MA dissertations

Alice Corona – Social meets civic. Civic social media and open government data: An inquiry on collaborative fact-checking for citizens’ empowerment  (2013) 
Download or view the thesis here.

While talks about an “open data revolution” raise expectations on the democratic outcomes of open data, the sole release of open government data is not enough to fulfill those aims of transparency, accountability and citizens’ empowerment that democracies seek to achieve. The thesis analyzes how social media can be used to widen the potential of open government data in order to favor the emergence of an active citizenship. This inquiry is carried out through the qualitative study of an exemplar case: a platform for crowd-sourced fact checking developed by the Italian Fondazione. The research is conducted through a triangulation of methods, specifically content analysis of a digital entity (the social media platform); semi-structured interviews with members of Fondazione and a survey of the users of the platform. The outcome is a broad overview on the concept of civic social media and on the characteristics of a social media that promotes civic engagement and citizens’ empowerment.


Adriana Homolová – Social Network Analysis as a method in the Data Journalistic toolkit (2014)
Download or view the thesis here.

Corruption in public spending poses a big problem in many countries. It results in ineffective spending of public resources and has a negative impact on mechanisms of the free market as well as on the country’s economy. One of possible signs of corruption in public spending is low competitiveness. An example can be found in the Slovak procurement market. The median of companies that participate on the competition for public contracts in Slovakia is not only far under the EU average, but also the lowest in comparison to other EU countries. However, corruption in public spending and procurement still remains difficult to expose. Tools that can help with uncovering corrupt practices in public procurement are therefore much needed for supervising institutions, such as news agencies. A possible improvement in the monitoring of public spending is the usage of social network analysis (SNA). SNA has been used in social sciences for decades. However, it is not often used in journalistic research. The aim of this research is therefore to explore to what extent can social network analysis be used to analyze public procurement networks in journalistic research. A case study on freely available Slovak public procurement data shows manifestations of the so-called “red flags of corruption” in the public procurement network. Companies that acquire above average amounts of contracts become apparent after visualization of contract flows between public procurement market participants. Furthermore, information flows established by shared high management between companies also become visible. Visualization of the professional network of individual directors discloses conflict of interest situations as well as locates the most important individuals for the communication within the network. These results suggest that SNA can serve as a useful tool in the monitoring of government spending and even uncover possible corruption patterns. Therefore, social network analysis can become a welcome addition to the data journalistic toolkit.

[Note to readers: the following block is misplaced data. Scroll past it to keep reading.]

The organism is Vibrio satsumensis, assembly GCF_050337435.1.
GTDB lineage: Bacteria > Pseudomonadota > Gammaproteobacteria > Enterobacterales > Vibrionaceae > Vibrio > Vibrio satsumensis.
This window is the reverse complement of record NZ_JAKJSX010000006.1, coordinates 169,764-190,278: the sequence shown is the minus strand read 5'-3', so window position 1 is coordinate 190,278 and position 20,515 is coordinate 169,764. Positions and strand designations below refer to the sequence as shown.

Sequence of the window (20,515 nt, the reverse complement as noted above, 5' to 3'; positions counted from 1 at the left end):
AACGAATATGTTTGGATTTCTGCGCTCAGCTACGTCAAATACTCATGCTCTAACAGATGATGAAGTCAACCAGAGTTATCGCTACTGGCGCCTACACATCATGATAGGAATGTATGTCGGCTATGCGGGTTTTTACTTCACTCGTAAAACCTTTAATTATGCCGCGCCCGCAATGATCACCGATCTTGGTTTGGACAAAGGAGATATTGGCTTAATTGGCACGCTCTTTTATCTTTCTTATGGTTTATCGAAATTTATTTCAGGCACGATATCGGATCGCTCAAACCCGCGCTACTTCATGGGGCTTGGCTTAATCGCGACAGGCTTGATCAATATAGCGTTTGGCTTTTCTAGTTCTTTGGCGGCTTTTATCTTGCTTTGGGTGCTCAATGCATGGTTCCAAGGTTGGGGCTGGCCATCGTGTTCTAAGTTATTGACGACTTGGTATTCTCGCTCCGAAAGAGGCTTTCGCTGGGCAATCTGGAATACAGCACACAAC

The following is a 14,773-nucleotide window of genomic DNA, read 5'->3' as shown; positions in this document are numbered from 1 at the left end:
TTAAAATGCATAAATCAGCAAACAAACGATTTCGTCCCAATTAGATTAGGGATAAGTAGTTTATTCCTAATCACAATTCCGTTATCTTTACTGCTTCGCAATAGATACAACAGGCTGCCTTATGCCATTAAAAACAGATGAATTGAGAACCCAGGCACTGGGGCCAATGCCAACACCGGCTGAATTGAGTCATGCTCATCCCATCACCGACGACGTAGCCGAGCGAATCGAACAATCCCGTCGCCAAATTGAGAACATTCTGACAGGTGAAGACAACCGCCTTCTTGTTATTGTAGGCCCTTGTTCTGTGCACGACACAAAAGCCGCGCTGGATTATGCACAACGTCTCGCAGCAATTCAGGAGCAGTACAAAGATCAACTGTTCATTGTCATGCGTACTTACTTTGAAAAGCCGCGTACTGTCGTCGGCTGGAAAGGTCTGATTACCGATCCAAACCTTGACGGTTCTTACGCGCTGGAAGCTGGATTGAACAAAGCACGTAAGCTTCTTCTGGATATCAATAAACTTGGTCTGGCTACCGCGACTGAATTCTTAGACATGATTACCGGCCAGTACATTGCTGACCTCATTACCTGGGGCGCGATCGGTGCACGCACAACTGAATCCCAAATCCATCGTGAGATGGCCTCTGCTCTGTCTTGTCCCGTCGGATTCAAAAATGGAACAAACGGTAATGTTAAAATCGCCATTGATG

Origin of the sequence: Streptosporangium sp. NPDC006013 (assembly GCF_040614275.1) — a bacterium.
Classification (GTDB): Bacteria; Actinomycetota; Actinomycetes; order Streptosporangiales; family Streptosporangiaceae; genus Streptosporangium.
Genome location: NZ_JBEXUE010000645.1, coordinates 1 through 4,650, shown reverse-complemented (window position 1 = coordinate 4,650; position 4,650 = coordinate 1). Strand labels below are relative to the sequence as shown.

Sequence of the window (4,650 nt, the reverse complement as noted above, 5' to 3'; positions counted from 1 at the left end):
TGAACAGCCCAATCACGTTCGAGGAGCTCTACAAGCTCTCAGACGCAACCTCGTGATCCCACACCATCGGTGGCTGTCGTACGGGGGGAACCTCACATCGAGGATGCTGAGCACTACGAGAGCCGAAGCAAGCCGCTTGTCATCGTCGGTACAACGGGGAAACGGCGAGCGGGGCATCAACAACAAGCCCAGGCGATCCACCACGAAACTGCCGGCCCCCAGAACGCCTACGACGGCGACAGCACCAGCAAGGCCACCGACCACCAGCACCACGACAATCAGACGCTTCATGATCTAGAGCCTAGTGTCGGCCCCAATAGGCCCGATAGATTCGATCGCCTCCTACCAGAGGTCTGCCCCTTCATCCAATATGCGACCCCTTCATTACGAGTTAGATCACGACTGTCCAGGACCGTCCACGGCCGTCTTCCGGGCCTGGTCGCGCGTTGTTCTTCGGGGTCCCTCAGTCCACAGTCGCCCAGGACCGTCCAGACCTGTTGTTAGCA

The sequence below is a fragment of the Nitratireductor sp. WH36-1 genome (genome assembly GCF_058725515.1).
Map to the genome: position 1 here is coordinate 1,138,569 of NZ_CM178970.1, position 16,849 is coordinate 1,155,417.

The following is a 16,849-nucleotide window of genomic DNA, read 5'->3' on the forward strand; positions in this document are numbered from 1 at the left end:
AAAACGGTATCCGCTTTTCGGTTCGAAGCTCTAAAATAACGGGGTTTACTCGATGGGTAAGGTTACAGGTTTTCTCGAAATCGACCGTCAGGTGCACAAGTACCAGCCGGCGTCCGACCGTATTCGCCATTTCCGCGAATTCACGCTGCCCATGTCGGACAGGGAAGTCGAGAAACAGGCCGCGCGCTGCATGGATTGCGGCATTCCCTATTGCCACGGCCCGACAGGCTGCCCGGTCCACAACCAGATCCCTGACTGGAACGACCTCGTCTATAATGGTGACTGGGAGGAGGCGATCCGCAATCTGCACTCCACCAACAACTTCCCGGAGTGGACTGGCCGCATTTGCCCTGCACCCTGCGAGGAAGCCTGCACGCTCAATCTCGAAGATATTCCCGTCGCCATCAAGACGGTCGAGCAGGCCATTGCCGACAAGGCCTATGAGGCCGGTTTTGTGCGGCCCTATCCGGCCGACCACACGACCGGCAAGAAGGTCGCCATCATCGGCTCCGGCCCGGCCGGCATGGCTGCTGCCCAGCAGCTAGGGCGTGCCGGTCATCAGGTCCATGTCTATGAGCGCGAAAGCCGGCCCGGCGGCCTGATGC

Marlies de Brouwer – The influence of the Gestalt principles similarity and proximity on the processing of  information in graphs:  An eye tracking study. (2014)
Download or view the thesis here

Recently, a new type of graph has emerged: the infographic. The infographic tells the whole story, instead of just supporting the text, like standard graphs do. The influence of the Gestalt principles similarity and proximity on the processing of information in graphs is studied in an eye tracking experiment. In addition, the entertainment and usability value of graph types is investigated.